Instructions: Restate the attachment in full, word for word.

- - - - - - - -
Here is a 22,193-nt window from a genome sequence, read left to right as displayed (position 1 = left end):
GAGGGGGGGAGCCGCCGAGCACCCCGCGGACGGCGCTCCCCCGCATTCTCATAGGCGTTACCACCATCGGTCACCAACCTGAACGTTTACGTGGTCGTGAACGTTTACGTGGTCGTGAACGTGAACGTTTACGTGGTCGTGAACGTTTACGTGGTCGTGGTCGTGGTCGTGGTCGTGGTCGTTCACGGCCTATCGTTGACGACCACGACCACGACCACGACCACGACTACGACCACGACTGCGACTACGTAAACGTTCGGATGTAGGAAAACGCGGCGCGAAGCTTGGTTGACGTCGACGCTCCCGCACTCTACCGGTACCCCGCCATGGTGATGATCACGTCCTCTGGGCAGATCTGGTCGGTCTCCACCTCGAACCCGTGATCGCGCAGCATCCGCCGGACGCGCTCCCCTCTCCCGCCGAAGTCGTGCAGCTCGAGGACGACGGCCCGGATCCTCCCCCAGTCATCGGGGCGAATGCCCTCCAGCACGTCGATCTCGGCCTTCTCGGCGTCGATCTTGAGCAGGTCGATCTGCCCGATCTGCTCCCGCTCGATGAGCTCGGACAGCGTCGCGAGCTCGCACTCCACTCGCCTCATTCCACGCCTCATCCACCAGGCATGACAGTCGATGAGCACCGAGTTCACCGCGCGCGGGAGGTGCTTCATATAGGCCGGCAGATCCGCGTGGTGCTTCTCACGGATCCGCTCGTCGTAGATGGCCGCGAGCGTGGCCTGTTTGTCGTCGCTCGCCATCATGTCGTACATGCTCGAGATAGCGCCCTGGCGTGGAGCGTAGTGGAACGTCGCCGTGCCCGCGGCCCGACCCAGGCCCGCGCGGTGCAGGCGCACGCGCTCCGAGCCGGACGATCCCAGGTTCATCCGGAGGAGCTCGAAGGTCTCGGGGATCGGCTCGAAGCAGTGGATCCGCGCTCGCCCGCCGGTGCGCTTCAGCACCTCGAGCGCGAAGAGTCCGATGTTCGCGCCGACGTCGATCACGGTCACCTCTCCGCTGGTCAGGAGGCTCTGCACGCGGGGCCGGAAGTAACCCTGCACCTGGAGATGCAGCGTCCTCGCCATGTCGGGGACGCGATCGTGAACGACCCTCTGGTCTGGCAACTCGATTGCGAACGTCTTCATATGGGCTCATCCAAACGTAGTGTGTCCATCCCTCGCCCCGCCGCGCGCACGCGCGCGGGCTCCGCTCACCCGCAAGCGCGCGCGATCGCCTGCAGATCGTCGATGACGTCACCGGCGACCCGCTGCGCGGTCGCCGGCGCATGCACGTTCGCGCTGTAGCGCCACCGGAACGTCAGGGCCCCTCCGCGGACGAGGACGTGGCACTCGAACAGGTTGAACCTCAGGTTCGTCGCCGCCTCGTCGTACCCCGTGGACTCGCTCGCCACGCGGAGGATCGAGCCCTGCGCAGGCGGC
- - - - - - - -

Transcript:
Here is a 22,193-nt window from a genome sequence, read left to right as displayed (position 1 = left end):
GAGGGGGGGAGCCGCCGAGCACCCCGCGGACGGCGCTCCCCCGCATTCTCATAGGCGTTACCACCATCGGTCACCAACCTGAACGTTTACGTGGTCGTGAACGTTTACGTGGTCGTGAACGTGAACGTTTACGTGGTCGTGAACGTTTACGTGGTCGTGGTCGTGGTCGTGGTCGTGGTCGTTCACGGCCTATCGTTGACGACCACGACCACGACCACGACCACGACTACGACCACGACTGCGACTACGTAAACGTTCGGATGTAGGAAAACGCGGCGCGAAGCTTGGTTGACGTCGACGCTCCCGCACTCTACCGGTACCCCGCCATGGTGATGATCACGTCCTCTGGGCAGATCTGGTCGGTCTCCACCTCGAACCCGTGATCGCGCAGCATCCGCCGGACGCGCTCCCCTCTCCCGCCGAAGTCGTGCAGCTCGAGGACGACGGCCCGGATCCTCCCCCAGTCATCGGGGCGAATGCCCTCCAGCACGTCGATCTCGGCCTTCTCGGCGTCGATCTTGAGCAGGTCGATCTGCCCGATCTGCTCCCGCTCGATGAGCTCGGACAGCGTCGCGAGCTCGCACTCCACTCGCCTCATTCCACGCCTCATCCACCAGGCATGACAGTCGATGAGCACCGAGTTCACCGCGCGCGGGAGGTGCTTCATATAGGCCGGCAGATCCGCGTGGTGCTTCTCACGGATCCGCTCGTCGTAGATGGCCGCGAGCGTGGCCTGTTTGTCGTCGCTCGCCATCATGTCGTACATGCTCGAGATAGCGCCCTGGCGTGGAGCGTAGTGGAACGTCGCCGTGCCCGCGGCCCGACCCAGGCCCGCGCGGTGCAGGCGCACGCGCTCCGAGCCGGACGATCCCAGGTTCATCCGGAGGAGCTCGAAGGTCTCGGGGATCGGCTCGAAGCAGTGGATCCGCGCTCGCCCGCCGGTGCGCTTCAGCACCTCGAGCGCGAAGAGTCCGATGTTCGCGCCGACGTCGATCACGGTCACCTCTCCGCTGGTCAGGAGGCTCTGCACGCGGGGCCGGAAGTAACCCTGCACCTGGAGATGCAGCGTCCTCGCCATGTCGGGGACGCGATCGTGAACGACCCTCTGGTCTGGCAACTCGATTGCGAACGTCTTCATATGGGCTCATCCAAACGTAGTGTGTCCATCCCTCGCCCCGCCGCGCGCACGCGCGCGGGCTCCGCTCACCCGCAAGCGCGCGCGATCGCCTGCAGATCGTCGATGACGTCACCGGCGACCCGCTGCGCGGTCGCCGGCGCATGCACGTTCGCGCTGTAGCGCCACCGGAACGTCAGGGCCCCTCCGCGGACGAGGACGTGGCACTCGAACAGGTTGAACCTCAGGTTCGTCGCCGCCTCGTCGTACCCCGTGGACTCGCTCGCCACGCGGAGGATCGAGCCCTGCGCAGGCGGC